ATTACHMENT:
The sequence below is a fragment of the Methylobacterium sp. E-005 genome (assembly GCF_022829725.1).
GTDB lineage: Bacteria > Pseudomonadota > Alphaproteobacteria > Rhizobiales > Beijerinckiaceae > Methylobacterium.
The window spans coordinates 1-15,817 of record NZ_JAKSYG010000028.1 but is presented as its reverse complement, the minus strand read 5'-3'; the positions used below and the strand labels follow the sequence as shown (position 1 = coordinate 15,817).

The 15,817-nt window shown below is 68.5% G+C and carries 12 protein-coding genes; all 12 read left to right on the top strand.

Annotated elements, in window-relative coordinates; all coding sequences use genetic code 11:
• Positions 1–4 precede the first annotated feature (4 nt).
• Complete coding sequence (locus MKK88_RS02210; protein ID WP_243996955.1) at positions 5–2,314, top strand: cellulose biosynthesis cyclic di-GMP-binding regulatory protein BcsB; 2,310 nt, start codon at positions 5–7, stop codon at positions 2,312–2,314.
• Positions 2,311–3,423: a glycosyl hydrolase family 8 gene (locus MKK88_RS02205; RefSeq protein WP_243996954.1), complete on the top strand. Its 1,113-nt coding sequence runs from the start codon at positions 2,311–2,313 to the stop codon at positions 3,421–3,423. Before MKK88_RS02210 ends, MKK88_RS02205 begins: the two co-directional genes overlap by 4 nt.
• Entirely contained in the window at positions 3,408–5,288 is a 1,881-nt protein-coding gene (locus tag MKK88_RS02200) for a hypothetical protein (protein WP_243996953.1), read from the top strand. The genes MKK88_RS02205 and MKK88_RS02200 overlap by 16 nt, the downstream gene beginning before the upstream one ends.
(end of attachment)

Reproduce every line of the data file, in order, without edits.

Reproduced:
The sequence below is a fragment of the Methylobacterium sp. E-005 genome (assembly GCF_022829725.1).
GTDB lineage: Bacteria > Pseudomonadota > Alphaproteobacteria > Rhizobiales > Beijerinckiaceae > Methylobacterium.
The window spans coordinates 1-15,817 of record NZ_JAKSYG010000028.1 but is presented as its reverse complement, the minus strand read 5'-3'; the positions used below and the strand labels follow the sequence as shown (position 1 = coordinate 15,817).

The 15,817-nt window shown below is 68.5% G+C and carries 12 protein-coding genes; all 12 read left to right on the top strand.

Annotated elements, in window-relative coordinates; all coding sequences use genetic code 11:
• Positions 1–4 precede the first annotated feature (4 nt).
• Complete coding sequence (locus MKK88_RS02210; protein ID WP_243996955.1) at positions 5–2,314, top strand: cellulose biosynthesis cyclic di-GMP-binding regulatory protein BcsB; 2,310 nt, start codon at positions 5–7, stop codon at positions 2,312–2,314.
• Positions 2,311–3,423: a glycosyl hydrolase family 8 gene (locus MKK88_RS02205; RefSeq protein WP_243996954.1), complete on the top strand. Its 1,113-nt coding sequence runs from the start codon at positions 2,311–2,313 to the stop codon at positions 3,421–3,423. Before MKK88_RS02210 ends, MKK88_RS02205 begins: the two co-directional genes overlap by 4 nt.
• Entirely contained in the window at positions 3,408–5,288 is a 1,881-nt protein-coding gene (locus tag MKK88_RS02200) for a hypothetical protein (protein WP_243996953.1), read from the top strand. The genes MKK88_RS02205 and MKK88_RS02200 overlap by 16 nt, the downstream gene beginning before the upstream one ends.